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We just got this little one last week. His name is Stampy (those of you with kids who love Minecraft will understand). He belongs to Sourdough who diligently “makes him breakfast” every morning. I do love that he is totally responsible for this pet and honestly knows every single thing about box turtles (well, and any other kind of turtle). It’s nice to see all that knowledge actually put into action.

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This is the best picture I could take of the pacman frog (there was NO WAY I was going to touch him to get a better picture). His name is Macgyver. I have nothing else to say because this is pretty much all he does.

Sourdough dutifully mists him and takes hygrometer readings all day long. He’s living out his dream of being a scientist. And we have a frog. The end.

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Except then there’s these.

The only explanation I have is that they were cheap and I had no fight in me the day the came home from the pet store. These are Madagascar Hissing Cockroaches. They horrify me.

Bacon has been catching bugs for years. These ones are like the highlight of a long career for him. I am still horrified.

And every morning, this is what our kitchen looks like as we prepare the food for all these various creatures –


It’s honestly like being at the zoo in the morning. Thank goodness we homeschool and the boys can be the ones managing this. I can barely keep up with feeding the humans in this house.

The good news? Our rule has always been you can’t have a pet until you are an expert. Not only for it’s care, but an expert in it’s history, natural habitat and geography.

The bad news? They are so taking advantage of this policy.

A small sampling of the animal books in this house.
A small sampling of the animal books in this house.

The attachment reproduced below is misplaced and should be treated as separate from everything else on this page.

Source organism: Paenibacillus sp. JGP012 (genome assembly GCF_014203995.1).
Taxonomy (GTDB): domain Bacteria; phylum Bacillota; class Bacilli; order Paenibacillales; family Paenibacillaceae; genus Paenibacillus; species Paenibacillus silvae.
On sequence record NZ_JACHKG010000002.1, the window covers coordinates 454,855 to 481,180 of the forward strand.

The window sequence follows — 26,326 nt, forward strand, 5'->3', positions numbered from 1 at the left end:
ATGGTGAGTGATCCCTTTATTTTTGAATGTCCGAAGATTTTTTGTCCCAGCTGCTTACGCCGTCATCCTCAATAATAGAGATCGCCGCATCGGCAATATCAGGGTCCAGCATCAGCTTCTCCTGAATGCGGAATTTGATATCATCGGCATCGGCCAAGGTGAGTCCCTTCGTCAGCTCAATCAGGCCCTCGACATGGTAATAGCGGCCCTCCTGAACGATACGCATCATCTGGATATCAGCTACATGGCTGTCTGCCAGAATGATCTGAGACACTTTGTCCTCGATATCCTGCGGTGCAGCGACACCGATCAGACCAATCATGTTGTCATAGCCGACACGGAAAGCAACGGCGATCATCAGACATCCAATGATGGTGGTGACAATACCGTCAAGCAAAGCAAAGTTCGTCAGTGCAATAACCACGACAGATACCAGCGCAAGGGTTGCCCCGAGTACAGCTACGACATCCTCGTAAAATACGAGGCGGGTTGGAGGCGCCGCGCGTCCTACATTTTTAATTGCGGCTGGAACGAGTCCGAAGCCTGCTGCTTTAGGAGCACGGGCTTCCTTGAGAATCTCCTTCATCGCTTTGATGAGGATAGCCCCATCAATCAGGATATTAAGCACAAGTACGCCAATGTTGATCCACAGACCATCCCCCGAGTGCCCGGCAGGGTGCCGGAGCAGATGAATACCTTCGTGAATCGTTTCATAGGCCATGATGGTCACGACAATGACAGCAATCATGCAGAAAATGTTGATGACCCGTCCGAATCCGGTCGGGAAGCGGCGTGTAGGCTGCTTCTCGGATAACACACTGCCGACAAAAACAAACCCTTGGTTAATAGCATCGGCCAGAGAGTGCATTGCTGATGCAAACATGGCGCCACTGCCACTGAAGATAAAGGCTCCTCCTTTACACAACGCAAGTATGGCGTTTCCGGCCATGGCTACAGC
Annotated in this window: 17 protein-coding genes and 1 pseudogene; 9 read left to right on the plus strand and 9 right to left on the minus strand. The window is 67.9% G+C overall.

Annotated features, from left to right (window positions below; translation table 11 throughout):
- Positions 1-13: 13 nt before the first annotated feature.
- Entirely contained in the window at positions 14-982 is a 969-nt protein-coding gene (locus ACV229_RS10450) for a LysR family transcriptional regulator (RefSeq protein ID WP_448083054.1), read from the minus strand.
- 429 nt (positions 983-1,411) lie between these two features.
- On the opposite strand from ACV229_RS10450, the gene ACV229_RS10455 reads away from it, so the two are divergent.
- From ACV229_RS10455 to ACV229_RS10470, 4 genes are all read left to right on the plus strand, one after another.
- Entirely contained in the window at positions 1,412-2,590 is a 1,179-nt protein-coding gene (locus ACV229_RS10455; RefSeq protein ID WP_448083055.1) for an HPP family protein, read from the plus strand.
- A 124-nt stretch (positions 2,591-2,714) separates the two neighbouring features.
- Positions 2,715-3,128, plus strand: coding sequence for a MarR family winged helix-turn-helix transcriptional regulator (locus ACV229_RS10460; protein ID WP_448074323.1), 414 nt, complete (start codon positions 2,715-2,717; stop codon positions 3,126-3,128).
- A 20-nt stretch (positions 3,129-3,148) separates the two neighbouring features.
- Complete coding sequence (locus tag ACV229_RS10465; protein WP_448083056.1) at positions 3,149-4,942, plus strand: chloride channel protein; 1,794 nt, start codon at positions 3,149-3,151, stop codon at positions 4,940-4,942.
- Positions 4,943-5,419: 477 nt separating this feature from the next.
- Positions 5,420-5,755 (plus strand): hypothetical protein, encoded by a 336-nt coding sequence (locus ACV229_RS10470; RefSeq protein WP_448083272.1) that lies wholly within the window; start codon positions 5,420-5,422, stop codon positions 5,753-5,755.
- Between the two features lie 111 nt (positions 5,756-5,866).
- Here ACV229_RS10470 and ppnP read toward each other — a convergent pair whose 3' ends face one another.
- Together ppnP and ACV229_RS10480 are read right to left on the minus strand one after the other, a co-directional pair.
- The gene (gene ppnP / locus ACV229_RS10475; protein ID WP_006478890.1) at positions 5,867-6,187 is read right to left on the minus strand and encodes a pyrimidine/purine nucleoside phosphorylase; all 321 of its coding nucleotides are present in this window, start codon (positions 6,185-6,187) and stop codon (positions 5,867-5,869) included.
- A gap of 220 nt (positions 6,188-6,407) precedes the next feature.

On the bright side, I am pretty sure that if we ever need more income for all the boys’ therapies, I can for sure start up a reptile show for birthday parties and after school functions.

Except I might have to touch that frog.

He’s moist.

He has teeth.

Um, there’s no way.






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  1. My special needs brother has always favored dogs and cats (though he’s not head over heels in love with any my parents have currently – he’s more attatched to the cats, maybe) over bugs or any reptiles. The last year he’s had fish my SIL gave him, the last one of which died recently, and the only emotion was that he was insistent he had to give it the proper “burial” procedure narrated by my SIL.

    Words that didn’t have “pictures” – an image in the mind, like “the,” “an,” or even directions – almost all the prepositions – were the words that were the hardest for him to understand when my mom was teaching him to read. Your son sounds like he’s not developmentally challenged, so take heart – it took over ten years and changing techniques numerous times (the method that finally clicked for him was the “Scaredy Cat” reading system by Joyce Herzog, which also worked well for my other brother, after mom let his dyslexia “rest” until he was a few years older, and began again), but he reads competently well now. I once heard him read the a passage from the KJV after a “normal” teenager struggled to read a passage from the NIV and the difference was staggering.

    I once didn’t want to touch frogs, and a 3-4 grade class changed that for me (I let them catch the beetles, though!). 😉

    1. Hi Bea! The frog has teeth. There is just something about that, plus his skin that freaks me out. 🙂
      Thank you so much for sharing your story. I appreciate the information and the encouragement!

  2. We are in the midst of watching, “We bought a zoo” staring Matt Damon. Your post made me laugh. Animals were so important to my family as they were growing up. Although my husband is the cat person. The dog, Daisy, is mine. We have fish, too.